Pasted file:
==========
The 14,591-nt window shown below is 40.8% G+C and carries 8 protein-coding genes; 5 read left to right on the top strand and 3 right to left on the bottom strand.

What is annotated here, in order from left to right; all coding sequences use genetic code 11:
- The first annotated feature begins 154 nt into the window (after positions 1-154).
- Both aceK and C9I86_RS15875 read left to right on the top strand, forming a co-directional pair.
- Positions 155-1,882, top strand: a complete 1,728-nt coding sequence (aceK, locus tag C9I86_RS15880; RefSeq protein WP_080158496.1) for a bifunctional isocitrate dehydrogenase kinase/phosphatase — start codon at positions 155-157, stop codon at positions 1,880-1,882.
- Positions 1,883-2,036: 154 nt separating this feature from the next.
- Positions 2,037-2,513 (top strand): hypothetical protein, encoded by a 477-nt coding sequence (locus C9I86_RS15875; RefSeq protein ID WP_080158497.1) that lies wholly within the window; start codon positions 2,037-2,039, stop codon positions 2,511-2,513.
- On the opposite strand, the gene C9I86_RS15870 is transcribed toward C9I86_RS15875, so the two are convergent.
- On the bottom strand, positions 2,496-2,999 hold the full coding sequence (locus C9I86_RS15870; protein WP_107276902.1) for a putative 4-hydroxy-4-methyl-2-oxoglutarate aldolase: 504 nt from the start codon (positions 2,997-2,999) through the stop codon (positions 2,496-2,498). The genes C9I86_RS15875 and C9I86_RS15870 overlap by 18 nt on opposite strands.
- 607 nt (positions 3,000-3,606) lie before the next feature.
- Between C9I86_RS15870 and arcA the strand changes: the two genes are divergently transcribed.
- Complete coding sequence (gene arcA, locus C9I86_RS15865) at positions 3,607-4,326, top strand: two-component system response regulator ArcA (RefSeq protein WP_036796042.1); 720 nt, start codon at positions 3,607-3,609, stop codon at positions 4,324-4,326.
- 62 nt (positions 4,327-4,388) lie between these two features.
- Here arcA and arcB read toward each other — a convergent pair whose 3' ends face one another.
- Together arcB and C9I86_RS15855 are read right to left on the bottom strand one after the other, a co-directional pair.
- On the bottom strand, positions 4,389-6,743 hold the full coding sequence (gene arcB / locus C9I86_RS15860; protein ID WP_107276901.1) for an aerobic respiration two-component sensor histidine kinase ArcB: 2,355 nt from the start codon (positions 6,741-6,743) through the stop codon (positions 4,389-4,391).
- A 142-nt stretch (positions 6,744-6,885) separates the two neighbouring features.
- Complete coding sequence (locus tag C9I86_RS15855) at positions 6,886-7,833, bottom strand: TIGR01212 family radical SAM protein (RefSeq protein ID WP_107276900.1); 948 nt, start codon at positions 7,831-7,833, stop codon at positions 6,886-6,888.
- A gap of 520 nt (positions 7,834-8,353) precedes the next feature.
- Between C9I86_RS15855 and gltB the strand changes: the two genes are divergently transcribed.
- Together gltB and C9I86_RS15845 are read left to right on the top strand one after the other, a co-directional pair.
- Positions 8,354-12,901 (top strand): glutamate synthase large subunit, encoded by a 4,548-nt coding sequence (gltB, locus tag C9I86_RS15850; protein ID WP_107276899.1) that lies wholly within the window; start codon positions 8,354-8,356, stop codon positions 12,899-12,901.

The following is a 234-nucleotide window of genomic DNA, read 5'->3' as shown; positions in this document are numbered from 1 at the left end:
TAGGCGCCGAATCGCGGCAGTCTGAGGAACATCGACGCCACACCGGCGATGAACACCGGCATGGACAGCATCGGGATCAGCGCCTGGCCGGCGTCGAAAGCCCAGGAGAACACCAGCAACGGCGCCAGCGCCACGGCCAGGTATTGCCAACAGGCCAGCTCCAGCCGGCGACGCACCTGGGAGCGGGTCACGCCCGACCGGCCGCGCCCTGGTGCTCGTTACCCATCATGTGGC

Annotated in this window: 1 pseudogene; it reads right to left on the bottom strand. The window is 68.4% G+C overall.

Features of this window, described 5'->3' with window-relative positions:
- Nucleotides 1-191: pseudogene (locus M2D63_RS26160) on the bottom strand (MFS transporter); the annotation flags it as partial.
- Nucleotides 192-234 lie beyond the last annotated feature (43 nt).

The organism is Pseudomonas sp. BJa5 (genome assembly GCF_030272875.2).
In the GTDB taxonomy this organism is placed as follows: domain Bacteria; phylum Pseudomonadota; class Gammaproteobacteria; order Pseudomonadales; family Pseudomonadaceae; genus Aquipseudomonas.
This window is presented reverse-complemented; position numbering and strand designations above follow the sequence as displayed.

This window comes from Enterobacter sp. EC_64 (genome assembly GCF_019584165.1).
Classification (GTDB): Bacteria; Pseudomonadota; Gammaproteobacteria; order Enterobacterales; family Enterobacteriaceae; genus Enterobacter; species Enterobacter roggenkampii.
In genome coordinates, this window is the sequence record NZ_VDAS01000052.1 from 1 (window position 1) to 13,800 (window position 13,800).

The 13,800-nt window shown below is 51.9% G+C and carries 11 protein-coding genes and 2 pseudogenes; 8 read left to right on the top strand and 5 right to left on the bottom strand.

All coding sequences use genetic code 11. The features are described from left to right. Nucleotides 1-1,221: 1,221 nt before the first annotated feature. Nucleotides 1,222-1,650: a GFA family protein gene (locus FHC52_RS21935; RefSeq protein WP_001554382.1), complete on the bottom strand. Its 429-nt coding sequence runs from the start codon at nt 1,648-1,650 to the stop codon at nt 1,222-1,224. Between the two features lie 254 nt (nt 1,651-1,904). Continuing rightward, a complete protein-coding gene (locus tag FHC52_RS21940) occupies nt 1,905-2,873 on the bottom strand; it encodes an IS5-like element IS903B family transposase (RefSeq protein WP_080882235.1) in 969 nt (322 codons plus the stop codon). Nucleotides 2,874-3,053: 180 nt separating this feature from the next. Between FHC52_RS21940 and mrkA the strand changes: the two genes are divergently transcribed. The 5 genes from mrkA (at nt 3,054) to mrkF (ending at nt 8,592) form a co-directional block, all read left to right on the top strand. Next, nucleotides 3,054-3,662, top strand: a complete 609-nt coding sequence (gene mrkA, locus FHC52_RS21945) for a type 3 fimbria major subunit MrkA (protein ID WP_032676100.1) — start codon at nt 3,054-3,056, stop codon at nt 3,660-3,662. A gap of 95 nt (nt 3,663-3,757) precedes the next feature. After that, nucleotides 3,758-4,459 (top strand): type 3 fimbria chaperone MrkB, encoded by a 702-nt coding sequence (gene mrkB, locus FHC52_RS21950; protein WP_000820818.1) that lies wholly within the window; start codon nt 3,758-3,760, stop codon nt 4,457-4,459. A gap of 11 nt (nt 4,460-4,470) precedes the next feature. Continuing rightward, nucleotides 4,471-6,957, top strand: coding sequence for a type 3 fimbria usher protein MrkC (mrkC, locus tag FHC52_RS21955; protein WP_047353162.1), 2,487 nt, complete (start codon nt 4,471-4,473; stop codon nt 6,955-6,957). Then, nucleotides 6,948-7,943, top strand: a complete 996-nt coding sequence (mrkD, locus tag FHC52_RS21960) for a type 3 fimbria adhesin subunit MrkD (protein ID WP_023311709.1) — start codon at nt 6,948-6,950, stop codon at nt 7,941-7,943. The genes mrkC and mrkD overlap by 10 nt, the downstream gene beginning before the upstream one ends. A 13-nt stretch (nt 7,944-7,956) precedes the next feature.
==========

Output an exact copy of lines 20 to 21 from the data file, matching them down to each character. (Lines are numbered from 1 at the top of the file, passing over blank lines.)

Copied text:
- Between C9I86_RS15855 and gltB the strand changes: the two genes are divergently transcribed.
- Together gltB and C9I86_RS15845 are read left to right on the top strand one after the other, a co-directional pair.